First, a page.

AFL comes out against Aker's gay stand - Sports News - Fanatics - the world's biggest events

AFL comes out against Aker's gay stand

20/05/2010 07:20:44 PM Comments (0)

AFL footballer Jason Akermanis's coach, Rodney Eade, says the player has wrongly given the impression that homophobia is rife in the code.

Akermanis wrote in his weekly Herald Sun column on Thursday that an openly gay player could make his teammates uncomfortable and coming out could "break the fabric of a club".

The Western Bulldogs forward wrote that if a gay player "was thinking of telling the world, my advice would be forget it".

Eade said some people would think AFL clubs were homophobic after reading the column and conceded Akermanis may have breached the AFL's vilification rules.

"Some of the comments ... Jason might like to clarify," Eade told reporters, after speaking at the launch of a report into homophobia in Australian sport.

He also backed Sydney Swans coach Paul Roos, who said the comments belonged in 1943, but said the club was not angry at Akermanis.

"It's not anger as such. I think some points there were okay, others probably misplaced and maybe poorly articulated," Eade said.

"No doubt about it, Paul's comments about 1943 and it being an archaic attitude.

"I think we've come a long way and the AFL actually lead the way in that aspect."

Akermanis said he wouldn't personally be uncomfortable with a gay player in his team and pointed out in his column that he played in Queensland with a gay player whom he thinks is "a terrific guy" and "tough and courageous".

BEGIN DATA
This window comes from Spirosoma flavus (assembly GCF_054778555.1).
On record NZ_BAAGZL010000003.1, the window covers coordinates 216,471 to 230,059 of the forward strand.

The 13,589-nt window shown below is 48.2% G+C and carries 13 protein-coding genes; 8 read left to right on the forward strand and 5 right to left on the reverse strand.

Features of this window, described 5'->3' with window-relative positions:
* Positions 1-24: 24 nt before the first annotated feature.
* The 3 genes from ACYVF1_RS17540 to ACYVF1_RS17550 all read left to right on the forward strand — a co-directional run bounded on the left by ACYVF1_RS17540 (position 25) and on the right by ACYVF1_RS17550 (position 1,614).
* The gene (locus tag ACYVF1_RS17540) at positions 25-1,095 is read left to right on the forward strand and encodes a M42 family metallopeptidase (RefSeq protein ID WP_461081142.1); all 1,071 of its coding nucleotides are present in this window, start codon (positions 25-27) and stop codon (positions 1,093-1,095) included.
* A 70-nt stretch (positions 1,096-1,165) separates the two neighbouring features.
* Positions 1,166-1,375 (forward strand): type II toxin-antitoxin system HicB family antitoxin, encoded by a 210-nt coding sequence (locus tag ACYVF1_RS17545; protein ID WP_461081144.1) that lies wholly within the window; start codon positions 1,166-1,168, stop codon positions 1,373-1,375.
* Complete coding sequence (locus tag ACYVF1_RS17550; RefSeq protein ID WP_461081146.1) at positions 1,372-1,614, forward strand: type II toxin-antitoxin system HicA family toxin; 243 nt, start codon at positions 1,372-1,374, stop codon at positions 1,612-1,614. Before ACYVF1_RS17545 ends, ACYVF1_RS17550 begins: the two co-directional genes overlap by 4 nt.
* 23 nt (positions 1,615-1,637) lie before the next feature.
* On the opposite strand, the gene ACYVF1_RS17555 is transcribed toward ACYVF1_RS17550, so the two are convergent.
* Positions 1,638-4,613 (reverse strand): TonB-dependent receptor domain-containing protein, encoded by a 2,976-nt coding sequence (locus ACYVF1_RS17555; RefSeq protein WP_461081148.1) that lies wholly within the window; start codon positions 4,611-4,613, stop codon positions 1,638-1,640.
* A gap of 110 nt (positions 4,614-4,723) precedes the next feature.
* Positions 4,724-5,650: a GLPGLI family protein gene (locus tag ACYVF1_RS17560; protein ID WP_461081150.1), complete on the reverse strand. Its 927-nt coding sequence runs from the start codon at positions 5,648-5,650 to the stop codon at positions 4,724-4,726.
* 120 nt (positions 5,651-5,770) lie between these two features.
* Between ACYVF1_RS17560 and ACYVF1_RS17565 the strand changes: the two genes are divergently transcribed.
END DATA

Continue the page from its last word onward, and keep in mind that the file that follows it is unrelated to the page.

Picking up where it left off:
"But some of the homoeroticism around football clubs ... what workplace would you be able to see 20 men nude all the time if you wanted to?" Akermanis later told the Nine Network.

"When you're slapping blokes on the bum and just having a bit of fun, what would that do to a man in there when you actually work out: `Oh wait a second, wait a second. I don't know if I can handle that guy'."

Swimmer Daniel Kowalski, a four-time Olympic medallist who last month publicly revealed he is gay, said Akermanis had abused his position as a newspaper columnist.

"I'm disappointed, I'm mad, I'm angry, I'm sad," Kowalski told Triple M Radio.

Akermanis' views were mostly rejected by AFL clubs and figures including AFL chief executive Andrew Demetriou, Sydney co-captain Adam Goodes, who recently took part in a campaign against homophobia, and other coaches and players.

However, West Coast Eagles footballer Daniel Kerr told Perth Radio 92.9 "but it would be weird having them in the change rooms when you are getting changed, that is for sure".

Demetriou said Akermanis' views were not representative of the game.

"Jason Akermanis is entitled to express his opinion, but I don't believe it reflects the views of clubs, players and officials involved in the AFL and the broader football community," Mr Demetriou said.

AFL Players Association general manager of culture and leadership, Pippa Grange, helped organise the association's current campaign against homophobia.

Dr Grange, a psychologist, said she did not like what was published, but "at least people are talking about it", and there was comment and debate.

"I think the emphasis on an individual coming out is passe. It's a totally personal choice and we don't need a poster boy," she told AAP.

"We think football players' environment should be safe, progressive, diverse and accepting of diversity.

"We want the players to own this, whether it's homophobia or violence against women."

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